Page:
Share
Ages:
all

Family Health

A Psychologist’s Guide to Having a Loving Relationship With Your Kids

Feb 28, 2020

No matter how you want to influence your children — supporting mental and emotional well-being, passing on values, teaching good behaviour or simply loving them well — the foundation is a secure and supportive parent-child relationship.

Here are some tips for building and maintaining strong, nurturing relationships with children at various ages.


Read more parenting tips from the Psychology Foundation of Canada here. 


Connecting and Attachment with Babies and Toddlers

Babies and toddlers need relationships that provide a secure base. Because they need a way to:

  • Feel secure and safe.
  • Seek comfort when needed.
  • Handle the ups and downs of life.
  • Feel curious and confident to explore their world.

Here's how parents provide a “secure base”:

  • Respond consistently to your child’s requests for attention, reassurance and exploration.
  • Watch over your child while they explore.
  • Comfort crying babies — this helps children learn to calm themselves.
  • When you need to leave your child, say goodbye rather than “sneaking off.”
  • Reconnect and welcome your child back when she needs or wants to be close to you again.
  • Provide predictable daily routines and special family rituals.

A baby’s first language is non-verbal

Babies are born with the ability to respond to your loving touch and to tune into the expressions on your face and your tone of voice. Toddlers and preschoolers also crave touch and are still very sensitive to our non-verbal communication. So try to be mindful of what your touch, facial expression, body language and tone of voice are “saying” to your baby or toddler. Pay attention to how they react and respond to you.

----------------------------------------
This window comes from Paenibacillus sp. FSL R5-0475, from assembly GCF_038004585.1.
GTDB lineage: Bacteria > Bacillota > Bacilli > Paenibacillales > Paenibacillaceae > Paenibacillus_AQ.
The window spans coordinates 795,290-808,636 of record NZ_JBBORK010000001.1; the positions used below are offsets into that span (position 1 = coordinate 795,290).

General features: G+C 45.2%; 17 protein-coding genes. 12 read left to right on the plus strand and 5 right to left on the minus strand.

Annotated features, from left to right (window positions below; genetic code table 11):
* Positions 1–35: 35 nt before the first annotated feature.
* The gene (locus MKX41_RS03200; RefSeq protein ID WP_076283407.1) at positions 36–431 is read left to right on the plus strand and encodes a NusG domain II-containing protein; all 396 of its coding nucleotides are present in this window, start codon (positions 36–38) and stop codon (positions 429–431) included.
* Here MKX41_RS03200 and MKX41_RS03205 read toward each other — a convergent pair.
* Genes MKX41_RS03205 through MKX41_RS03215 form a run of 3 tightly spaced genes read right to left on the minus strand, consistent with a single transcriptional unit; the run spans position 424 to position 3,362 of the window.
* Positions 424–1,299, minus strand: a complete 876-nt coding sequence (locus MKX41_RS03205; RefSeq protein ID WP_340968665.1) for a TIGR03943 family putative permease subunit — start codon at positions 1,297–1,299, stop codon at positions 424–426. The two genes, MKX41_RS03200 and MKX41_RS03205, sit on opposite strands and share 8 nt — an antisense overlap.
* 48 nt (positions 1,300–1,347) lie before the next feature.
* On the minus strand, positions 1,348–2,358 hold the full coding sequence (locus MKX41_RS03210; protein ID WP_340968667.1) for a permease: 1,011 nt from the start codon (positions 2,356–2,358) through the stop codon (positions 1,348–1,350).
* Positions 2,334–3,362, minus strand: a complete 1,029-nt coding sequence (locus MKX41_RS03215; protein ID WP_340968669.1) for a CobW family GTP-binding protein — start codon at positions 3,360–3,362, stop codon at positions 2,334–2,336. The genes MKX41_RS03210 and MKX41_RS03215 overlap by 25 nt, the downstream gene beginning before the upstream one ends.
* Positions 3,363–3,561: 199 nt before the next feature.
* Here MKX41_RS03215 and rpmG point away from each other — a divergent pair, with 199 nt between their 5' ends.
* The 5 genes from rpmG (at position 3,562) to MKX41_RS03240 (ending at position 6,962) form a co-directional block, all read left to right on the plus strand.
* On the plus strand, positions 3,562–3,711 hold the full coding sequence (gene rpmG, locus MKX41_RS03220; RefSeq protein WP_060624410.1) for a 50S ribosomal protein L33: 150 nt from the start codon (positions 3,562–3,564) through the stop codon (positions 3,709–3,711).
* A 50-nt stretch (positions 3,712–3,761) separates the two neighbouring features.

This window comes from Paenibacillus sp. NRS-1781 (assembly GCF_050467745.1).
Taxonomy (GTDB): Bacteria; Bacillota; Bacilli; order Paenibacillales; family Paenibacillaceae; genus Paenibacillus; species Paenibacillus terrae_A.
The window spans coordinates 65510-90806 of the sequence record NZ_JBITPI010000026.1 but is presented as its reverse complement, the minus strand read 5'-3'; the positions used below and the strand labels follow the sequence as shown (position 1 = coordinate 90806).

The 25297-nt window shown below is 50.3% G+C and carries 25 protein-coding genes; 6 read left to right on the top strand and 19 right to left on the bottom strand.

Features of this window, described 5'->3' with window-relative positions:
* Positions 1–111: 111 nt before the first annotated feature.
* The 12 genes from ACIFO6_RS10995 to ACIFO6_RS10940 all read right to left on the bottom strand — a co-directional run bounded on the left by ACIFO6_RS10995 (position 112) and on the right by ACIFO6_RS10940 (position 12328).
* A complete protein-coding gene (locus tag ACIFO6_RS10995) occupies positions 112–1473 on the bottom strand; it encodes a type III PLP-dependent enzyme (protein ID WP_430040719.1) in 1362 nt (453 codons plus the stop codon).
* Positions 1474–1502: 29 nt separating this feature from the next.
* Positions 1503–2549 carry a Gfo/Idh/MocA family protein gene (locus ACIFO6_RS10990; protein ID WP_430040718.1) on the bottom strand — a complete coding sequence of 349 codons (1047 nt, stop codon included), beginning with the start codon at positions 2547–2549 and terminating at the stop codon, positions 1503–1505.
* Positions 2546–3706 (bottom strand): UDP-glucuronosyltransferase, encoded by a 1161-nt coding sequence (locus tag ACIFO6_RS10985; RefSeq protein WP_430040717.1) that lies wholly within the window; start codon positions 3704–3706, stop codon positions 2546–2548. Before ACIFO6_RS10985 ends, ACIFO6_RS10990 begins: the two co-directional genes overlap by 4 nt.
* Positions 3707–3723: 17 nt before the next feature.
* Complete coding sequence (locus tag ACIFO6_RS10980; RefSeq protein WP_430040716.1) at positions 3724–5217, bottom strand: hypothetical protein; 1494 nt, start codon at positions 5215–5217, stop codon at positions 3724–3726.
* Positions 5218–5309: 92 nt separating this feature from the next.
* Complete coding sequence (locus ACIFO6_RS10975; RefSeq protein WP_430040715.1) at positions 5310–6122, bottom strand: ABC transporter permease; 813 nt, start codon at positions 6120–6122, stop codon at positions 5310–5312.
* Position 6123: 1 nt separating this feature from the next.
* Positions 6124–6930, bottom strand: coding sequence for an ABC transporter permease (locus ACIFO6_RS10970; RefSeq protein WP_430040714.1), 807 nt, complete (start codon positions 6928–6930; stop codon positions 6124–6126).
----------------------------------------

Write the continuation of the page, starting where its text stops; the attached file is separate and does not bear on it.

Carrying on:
Interaction that Builds Attachment

Be a mirror

Respond to baby and toddler feelings with both facial expressions and words. If they are excited, give a big smile and say, “Oh! You’re so excited!” If they are upset, show you understand with a sympathetic facial expression and supportive words: “Did that noise scare you?”

Follow baby’s lead

Look for ways to participate and support your baby or toddler as they play. Wait to see what they are interested in, and then join in. Help them do the things they want to do, but still let them take most of the initiative. Help them get the toys or safe objects that interest them. If you introduce a new toy or action into the play, watch their eyes and facial expression to see how they react. Let their responses guide your actions and responses.

“WAWA” 

Using the acronym WAWA, here's how to take turns when talking to toddlers

  • Wait with undivided attention to hear what they have to say.
  • Ask a question to find out more of what they're thinking or feeling.
  • Wait to see what they have to say next.
  • Add ideas to keep the conversation going.

Connecting and Attachment with Older Children

As children get older, the same core attachment principles still apply:

  • Provide a secure base.